Gerard Butler, Morena Baccarin, Scott Glenn
…a tad too long, the score by David Buckley is super cheesy and the two leads are borderline overacting most of the time, but somehow it all feels intentional and therefore tolerable.
It’s been some time since we’ve seen a decent, large-scale disaster flick. They accounted for some of the highest grossing films of the ‘90s and director Roland Emmerich (Godzilla, ID4, The Day After Tomorrow) single-handedly tried his best to keep them alive – however, these days filmmakers seem less interested in the catastrophic event and more so in the post-apocalyptic world that follows.
Hence why Greenland feels rather fresh in its timing, and even more relevant given the fear and uncertainty that COVID triggered. Having witnessed actual footage of people fighting over toilet paper and protesting health protocol with machine guns, seeing them react very similarly on screen makes the whole thing way more terrifying.
And sure, we’ve also seen this premise before (twice in the same year with Armageddon and Deep Impact), but, given the fact that in 2021 an asteroid the size of the Sydney Opera House came within close proximity, it doesn’t feel as far-reached as many computer or alien-based threats.
Gerard Butler and Morena Baccarin lead the film as John and Allison Garrity, a married couple on the rocks, reluctantly living together for the sake of their son. Around them, people are fixated on an asteroid referred to as Clarke, which is hurtling towards Earth but according to the media is supposed to disintegrate before it enters our atmosphere. Everyone quickly realises that’s not the case and with the world-ending impact now imminent, the Garritys (and most of America) race towards a super-secret bunker in a highly classified location… which isn’t revealed until about halfway through the film, even though it’s right there in the title.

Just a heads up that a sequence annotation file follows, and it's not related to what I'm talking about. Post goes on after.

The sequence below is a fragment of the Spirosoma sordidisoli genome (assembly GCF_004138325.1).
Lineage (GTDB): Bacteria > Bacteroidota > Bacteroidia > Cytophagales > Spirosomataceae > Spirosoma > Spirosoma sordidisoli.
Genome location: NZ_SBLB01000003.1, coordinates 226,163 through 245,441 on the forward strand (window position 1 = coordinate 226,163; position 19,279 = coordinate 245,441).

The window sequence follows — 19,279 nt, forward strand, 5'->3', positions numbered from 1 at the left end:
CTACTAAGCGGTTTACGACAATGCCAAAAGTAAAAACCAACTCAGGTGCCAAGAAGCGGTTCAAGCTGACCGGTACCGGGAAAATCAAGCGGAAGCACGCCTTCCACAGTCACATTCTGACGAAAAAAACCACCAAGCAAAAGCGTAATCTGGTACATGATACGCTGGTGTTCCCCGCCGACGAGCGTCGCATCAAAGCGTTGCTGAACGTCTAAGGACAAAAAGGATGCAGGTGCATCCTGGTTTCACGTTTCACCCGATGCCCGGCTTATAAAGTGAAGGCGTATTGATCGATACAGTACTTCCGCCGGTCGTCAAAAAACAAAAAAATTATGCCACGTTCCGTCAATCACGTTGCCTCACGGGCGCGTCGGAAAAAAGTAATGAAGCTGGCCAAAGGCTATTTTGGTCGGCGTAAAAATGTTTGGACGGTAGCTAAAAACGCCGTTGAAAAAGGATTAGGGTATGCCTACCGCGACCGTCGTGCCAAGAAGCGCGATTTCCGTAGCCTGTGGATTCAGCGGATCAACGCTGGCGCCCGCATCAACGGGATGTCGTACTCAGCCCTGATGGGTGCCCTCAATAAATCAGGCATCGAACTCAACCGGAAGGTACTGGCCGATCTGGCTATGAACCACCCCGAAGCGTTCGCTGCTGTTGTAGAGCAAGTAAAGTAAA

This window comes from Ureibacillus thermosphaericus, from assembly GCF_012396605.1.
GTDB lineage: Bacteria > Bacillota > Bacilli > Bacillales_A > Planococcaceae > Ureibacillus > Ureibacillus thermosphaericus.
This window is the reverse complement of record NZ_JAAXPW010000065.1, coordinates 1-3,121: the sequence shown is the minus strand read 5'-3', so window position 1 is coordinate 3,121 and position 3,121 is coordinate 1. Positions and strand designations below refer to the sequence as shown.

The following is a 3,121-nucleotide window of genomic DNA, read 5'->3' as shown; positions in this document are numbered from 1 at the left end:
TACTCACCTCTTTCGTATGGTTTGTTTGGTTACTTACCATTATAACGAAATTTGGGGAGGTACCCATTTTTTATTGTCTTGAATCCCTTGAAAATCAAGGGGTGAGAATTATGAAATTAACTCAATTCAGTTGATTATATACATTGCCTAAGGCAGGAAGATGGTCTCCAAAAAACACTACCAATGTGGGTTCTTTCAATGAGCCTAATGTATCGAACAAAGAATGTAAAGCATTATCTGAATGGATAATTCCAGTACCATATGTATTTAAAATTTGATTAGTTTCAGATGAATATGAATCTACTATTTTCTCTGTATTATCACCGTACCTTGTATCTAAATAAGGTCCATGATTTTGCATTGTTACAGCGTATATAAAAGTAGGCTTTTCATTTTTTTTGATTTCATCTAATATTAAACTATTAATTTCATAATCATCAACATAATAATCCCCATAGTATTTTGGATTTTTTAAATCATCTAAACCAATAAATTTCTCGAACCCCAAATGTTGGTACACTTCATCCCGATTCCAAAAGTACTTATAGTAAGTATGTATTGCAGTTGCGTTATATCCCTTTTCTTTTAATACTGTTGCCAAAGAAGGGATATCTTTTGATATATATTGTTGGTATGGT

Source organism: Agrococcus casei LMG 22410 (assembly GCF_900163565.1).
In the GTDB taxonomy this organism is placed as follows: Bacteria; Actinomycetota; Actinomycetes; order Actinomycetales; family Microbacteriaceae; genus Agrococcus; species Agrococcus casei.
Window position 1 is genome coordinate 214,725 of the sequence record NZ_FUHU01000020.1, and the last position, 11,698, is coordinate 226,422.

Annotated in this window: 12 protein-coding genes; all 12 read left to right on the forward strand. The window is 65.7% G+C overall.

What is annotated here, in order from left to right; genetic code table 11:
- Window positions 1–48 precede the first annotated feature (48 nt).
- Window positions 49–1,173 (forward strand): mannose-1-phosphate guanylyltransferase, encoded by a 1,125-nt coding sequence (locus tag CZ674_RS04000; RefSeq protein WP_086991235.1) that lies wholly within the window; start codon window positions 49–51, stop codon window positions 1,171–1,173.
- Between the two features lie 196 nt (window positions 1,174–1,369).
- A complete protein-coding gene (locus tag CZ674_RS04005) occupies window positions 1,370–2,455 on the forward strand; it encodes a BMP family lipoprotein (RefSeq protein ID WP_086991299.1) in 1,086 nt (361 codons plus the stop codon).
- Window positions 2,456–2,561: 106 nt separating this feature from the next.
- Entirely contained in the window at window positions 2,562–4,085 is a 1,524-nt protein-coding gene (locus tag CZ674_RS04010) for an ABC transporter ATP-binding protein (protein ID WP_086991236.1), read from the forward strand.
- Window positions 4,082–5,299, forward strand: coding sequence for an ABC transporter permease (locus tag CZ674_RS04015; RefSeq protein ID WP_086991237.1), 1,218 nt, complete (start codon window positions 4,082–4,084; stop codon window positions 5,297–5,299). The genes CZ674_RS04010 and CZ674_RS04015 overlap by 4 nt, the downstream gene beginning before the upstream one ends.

Thankfully, that’s about as dumb as this gets. Sure, it’s a tad too long, the score by David Buckley is super cheesy and the two leads are borderline overacting most of the time, but somehow it all feels intentional and therefore tolerable.
Director Ric Roman Waugh, responsible for the impressive prison flick Shotcaller, again demonstrates a real knack for keeping the stakes high but not at the expense of personal connections. He smartly dodges many disaster film clichés, such as spending too long on epic landscape destruction, and he doesn’t dwell on the loss of minor characters unless it’s warranted.
Here, the action set pieces always feel localised and therefore there’s real emotional stakes. Even as the family split up, we’re aware of what’s going on around them and where they are in relation to one another. In that sense, this is more of a road trip flick than a global catastrophe, and that’s probably why it works.
That said, many clichés still remain, such as random strangers coughing up important information when they need it, the kid’s medical condition causing most of the trouble they encounter, and the fact that Butler’s character – a construction engineer – can impressively fight multiple people at once. However, if you don’t overthink it too much then the parts that make sense easily outweigh those that don’t.
In any other year, this would be a mid-tier blockbuster, but given the scarcity of similar-scale films, this one delivers – especially when the other releases we did get were so underwhelming (*cough* Wonder Woman 1984).